The eruption of Mount Lamington, 21 January 1951: Marjorie Kleckham
Witnessed and written by Marjorie Surtees Kleckham, wife of the district agricultural officer Fred Kleckham
At the time Marjorie and Fred Kleckham were living at the Popondetta Agricultural Station. They had three children Fred Jnr (nicknamed Zeb) aged five, Betty who was almost four and baby Marjorie.
Christmas day 1950 had come and gone. I had brought back presents for the children on the station, and we’d had the usual festivities. The Party of the year was to be held at Letty and Maynard Locke’s place. Maynard was the educational officer for the district: both he and Letty had been born in the territory. This was to be a fancy dress party and I went to Higaturu early in the day and helped Letty with the cooking. They had a wonderful lot of food prepared, taro sliced into thin chips and fried, boiled native cane tops, and practically every variety of native food to be had in the area.
This was New Years Eve. Maynard dressed as a chef and he had on a tall cap with two good dishes on it, on one side was a picture of a roast turkey and the other side a glamour girl picture from a magazine. Letty went as an Indian maid.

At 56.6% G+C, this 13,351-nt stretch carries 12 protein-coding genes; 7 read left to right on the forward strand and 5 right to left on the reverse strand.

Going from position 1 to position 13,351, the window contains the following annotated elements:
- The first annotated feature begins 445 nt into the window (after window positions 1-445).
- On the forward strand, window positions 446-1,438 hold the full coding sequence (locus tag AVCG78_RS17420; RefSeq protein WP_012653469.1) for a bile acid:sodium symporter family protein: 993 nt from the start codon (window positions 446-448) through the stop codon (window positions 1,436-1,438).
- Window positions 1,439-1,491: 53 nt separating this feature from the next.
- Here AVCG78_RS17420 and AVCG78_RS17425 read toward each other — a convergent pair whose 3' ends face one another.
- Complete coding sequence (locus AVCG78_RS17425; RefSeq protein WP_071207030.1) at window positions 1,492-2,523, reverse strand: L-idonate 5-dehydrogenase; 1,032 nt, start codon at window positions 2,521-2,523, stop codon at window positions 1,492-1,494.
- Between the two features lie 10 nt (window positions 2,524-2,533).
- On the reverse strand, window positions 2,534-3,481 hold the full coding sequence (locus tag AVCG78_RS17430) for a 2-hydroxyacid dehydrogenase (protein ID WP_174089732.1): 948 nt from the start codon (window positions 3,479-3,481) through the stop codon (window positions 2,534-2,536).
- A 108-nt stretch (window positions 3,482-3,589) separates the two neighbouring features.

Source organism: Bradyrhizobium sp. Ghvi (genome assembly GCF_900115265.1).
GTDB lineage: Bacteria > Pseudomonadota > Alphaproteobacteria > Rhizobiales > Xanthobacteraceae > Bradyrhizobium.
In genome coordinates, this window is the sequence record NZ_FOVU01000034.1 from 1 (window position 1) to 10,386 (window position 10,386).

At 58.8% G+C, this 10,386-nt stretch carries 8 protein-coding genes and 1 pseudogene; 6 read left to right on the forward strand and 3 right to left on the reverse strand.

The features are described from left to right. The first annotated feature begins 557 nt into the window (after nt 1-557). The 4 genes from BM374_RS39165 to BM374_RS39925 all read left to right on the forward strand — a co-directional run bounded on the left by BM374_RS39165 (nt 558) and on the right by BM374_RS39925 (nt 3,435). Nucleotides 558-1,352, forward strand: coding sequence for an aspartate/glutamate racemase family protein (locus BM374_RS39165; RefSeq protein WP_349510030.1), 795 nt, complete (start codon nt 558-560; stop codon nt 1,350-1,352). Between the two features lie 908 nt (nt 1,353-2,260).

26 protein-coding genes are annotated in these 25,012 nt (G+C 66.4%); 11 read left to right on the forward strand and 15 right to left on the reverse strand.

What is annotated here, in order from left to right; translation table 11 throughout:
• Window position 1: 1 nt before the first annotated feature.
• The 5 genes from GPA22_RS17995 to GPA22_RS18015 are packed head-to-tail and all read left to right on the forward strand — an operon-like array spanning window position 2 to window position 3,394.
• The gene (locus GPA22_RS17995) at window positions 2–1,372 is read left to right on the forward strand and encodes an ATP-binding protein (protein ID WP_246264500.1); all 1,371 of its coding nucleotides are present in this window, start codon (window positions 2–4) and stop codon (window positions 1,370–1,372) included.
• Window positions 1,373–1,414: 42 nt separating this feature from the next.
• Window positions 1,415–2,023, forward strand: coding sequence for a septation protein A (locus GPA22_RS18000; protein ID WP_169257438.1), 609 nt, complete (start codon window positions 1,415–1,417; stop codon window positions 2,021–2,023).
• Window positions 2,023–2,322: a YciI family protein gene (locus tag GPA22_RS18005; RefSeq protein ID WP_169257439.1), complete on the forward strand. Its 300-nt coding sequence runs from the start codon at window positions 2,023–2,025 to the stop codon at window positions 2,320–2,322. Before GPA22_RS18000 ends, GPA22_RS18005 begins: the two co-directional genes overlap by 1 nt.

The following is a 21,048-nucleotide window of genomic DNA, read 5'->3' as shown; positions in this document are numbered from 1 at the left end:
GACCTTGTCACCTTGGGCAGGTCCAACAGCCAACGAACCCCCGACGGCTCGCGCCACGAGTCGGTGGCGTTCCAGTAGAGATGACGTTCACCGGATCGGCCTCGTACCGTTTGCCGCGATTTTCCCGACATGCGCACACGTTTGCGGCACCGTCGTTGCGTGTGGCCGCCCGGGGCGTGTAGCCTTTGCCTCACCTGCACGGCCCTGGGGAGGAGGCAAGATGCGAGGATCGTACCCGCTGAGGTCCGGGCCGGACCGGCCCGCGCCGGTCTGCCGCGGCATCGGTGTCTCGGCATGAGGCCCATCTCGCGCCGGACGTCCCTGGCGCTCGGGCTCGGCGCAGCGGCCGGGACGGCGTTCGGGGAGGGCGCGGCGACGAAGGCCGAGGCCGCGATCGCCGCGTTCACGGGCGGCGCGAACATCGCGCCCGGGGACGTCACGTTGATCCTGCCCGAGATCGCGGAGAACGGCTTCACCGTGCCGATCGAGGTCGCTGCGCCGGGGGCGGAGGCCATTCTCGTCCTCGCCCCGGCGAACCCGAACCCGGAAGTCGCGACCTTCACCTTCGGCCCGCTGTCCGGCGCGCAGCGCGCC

Works and Housing turned up as a harem of dancing girls: they had wigs made out of teased out rope, their skirts were someone’s old window curtains and under all this were long socks and big boots. At midnight every one joined hands and sang “Auld Lang Syne”. After this we formed into a crocodile and sang “cigarettes and whisky and wild wild women”. The party went all night, ending up with a lot of the people going for a swim down near the coffee sheds.
Early in the morning we got our children into the car and went home.